They were much more relaxed when we were moving at a steady pace than when we were stopped. I think the might have thought that a stop meant we had arrived at the vet’s office. They do not like the vet.
The drive was especially beautiful in some of the states we passed through, particularly Virginia and eastern Tennessee. This was my view for about 500 miles. Not too shabby.
I love me some hills.
This was a very pretty sky. I can’t remember if this was late Thursday or very early Friday. It’s all a blur.
Here is my naked apartment right after I signed my lease and my life away.
Love the pale pink counter tops. Not.
I will be painting as soon as I have some energy after packing up, driving across the country and then unpacking my life. Maybe I’ll feel up to it by the time my lease is up.
They were such great helpers and I really don’t think I could have gotten everything carried up into my 3rd floor apartment and pretty close to set up without them. I think I’ll keep them around. I tried to get them to stay at my apartment but they gave me some spiel about having to get back to school for class. Lame.
Who could say no to this?
After a few hours of unpacking the truck and carrying my ridiculous amount of stuff up to my apartment on Friday, we were all starving and we went to one of my new favorite spots in Franklin called Sol. It’s kind of funky Mexican or Mexico meets the South or something like that. Whatever you want to call it, it is obnoxiously delicious. We started out with some freshly made table-side guacamole. YUM. As our entrees were ready to be served, our waiter took the guacamole bowl and I was very displeased because I had not yet scraped the bowl clean with the homemade tortilla chips so as not to leave a morsel of deliciousness behind.
I quickly got over my outrage as soon as my dinner arrived. I ordered one of the evening’s specials: chipotle honey pan seared salmon with herb and parmesan polenta (and some sautéed spinach that I ignored). This was heaven on a plate. I have a picture that will surely make you hop in your car and drive however many miles (it doesn’t matter how many) to taste a bit of this wonderfulness.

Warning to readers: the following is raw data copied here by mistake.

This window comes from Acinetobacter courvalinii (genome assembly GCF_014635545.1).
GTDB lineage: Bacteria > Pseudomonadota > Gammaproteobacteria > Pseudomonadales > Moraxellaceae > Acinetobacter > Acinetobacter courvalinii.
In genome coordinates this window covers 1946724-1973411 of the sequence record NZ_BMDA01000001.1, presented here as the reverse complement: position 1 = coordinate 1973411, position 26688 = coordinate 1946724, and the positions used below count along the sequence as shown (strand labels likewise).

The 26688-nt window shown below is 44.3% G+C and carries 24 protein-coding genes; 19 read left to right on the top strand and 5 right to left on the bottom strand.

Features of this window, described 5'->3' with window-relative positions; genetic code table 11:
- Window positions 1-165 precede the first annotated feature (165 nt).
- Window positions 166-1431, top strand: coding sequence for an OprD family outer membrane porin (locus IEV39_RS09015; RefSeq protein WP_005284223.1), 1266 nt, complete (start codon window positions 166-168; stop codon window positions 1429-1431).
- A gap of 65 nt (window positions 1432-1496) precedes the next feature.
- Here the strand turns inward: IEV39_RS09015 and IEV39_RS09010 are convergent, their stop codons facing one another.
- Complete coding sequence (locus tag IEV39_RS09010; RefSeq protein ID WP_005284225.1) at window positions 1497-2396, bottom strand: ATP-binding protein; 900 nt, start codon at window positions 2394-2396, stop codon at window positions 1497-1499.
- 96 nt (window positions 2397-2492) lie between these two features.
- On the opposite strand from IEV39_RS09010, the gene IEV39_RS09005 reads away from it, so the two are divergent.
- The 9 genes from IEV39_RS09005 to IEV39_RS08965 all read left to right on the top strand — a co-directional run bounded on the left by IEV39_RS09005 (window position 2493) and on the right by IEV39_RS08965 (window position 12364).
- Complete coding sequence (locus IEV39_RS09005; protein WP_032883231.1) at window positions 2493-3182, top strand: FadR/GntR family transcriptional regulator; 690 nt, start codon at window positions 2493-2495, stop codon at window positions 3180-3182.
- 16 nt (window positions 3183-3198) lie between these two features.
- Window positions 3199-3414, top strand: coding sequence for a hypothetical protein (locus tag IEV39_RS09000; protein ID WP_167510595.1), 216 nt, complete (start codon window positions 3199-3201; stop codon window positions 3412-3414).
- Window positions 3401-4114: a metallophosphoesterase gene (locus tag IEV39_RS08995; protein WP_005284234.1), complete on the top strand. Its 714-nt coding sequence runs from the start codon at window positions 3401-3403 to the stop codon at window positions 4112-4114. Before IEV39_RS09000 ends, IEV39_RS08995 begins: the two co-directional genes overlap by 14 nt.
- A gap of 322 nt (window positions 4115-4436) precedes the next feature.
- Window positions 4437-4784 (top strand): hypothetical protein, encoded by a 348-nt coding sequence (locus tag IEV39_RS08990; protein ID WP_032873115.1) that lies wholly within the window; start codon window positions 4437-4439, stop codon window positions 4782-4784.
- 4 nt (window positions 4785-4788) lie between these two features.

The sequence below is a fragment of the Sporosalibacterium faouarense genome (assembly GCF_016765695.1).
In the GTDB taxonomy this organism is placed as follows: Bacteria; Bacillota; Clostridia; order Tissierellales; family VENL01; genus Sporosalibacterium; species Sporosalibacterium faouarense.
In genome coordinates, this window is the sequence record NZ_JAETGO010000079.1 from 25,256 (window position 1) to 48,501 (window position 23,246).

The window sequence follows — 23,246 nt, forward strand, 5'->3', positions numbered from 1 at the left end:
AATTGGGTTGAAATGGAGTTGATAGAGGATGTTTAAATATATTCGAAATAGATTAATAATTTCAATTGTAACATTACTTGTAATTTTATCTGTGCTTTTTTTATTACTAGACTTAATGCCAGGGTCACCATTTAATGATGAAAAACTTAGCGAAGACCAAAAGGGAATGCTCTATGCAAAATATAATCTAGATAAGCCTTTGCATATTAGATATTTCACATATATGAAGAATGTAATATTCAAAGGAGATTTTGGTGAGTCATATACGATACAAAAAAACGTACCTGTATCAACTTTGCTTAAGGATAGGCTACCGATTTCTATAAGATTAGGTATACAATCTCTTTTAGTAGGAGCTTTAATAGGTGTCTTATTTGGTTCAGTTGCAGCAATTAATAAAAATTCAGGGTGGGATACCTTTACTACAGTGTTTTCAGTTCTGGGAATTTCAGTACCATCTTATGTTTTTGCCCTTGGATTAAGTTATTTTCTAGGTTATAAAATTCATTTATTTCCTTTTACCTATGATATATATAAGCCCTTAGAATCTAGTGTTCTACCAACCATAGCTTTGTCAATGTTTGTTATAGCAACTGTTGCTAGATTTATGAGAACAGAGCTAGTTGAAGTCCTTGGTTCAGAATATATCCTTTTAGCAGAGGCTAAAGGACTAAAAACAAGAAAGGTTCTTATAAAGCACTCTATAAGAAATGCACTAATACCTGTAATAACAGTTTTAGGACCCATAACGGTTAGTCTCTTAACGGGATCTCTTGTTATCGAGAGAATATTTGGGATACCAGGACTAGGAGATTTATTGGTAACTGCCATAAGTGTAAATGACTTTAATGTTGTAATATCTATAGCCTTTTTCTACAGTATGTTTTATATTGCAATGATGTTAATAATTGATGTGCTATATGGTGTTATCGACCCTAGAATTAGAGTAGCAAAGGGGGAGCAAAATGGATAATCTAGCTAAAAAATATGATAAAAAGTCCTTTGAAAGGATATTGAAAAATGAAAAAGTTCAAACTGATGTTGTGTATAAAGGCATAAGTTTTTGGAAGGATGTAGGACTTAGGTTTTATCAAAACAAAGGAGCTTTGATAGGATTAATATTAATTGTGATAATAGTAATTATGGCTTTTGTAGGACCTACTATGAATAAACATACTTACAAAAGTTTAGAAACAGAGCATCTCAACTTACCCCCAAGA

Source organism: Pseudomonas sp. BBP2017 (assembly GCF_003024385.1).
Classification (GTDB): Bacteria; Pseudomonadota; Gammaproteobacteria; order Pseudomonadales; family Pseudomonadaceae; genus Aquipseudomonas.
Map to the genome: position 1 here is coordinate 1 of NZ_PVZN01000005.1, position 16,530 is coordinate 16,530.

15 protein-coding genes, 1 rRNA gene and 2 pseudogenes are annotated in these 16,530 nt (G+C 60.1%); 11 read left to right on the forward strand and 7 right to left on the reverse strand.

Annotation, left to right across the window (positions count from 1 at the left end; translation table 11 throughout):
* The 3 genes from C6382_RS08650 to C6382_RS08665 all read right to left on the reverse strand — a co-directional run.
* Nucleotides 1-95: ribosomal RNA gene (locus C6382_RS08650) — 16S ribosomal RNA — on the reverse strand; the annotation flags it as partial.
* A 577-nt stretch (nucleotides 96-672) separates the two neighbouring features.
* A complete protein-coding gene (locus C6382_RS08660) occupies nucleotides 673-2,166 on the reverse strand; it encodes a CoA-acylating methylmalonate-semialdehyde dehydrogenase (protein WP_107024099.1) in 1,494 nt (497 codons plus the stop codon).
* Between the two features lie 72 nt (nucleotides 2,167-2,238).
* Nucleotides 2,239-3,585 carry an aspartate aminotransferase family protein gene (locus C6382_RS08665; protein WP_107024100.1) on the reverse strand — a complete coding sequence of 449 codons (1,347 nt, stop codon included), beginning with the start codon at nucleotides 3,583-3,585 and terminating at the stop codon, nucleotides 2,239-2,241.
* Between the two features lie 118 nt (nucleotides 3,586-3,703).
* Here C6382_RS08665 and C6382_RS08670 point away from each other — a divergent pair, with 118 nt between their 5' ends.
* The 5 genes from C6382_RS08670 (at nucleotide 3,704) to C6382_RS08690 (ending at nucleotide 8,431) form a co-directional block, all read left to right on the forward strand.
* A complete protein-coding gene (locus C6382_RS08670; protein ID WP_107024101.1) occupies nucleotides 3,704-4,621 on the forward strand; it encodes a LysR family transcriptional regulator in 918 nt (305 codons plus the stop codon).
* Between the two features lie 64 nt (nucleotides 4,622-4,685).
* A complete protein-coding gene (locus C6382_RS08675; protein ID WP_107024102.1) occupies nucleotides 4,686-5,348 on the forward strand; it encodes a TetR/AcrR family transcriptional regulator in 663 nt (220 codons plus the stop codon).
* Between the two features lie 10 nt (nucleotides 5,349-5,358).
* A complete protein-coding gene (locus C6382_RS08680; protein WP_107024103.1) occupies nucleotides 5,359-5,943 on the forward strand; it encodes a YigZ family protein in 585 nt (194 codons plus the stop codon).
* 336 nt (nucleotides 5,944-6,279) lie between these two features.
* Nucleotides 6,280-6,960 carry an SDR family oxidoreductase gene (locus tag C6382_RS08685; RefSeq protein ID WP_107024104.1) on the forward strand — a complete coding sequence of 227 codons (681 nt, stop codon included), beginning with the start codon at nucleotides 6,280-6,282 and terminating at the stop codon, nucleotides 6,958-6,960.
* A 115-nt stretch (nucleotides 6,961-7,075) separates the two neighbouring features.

After dinner, we were all drifting off into food comas and wanted to pass out. Eugene, Lauren and I had to make a quick trip to Walmart, however, because I had no food in the house and no couch for my sister or cousin to sleep on. As with all Dyer Walmart trips, this was an adventure. We were delirious at this point and must have circled the bedding department 43 times before I made up my mind on which sheet set and blanket would coordinate best with my décor (even though they were going on an air mattress).
I expected to find an air mattress in this section also, but I was informed by my cousin Lauren that such an item would actually be found in the “camping and recreation” section. I mentioned to her that I was impressed by how well she knew the departments and that I was grateful to have her along because I never would have found it on my own. Her response:
“Honey, I was practically raised in Walmart.”
Her parents might find this statement troubling, but I thought it was hilarious.
We got back to my apartment and Lauren blew up the air mattress (inflated it, rather. She didn’t explode it. That would have been real bad). And then we all passed out at the thought of more unpacking the next day.
More to come.
Y’all come back now, ya hear?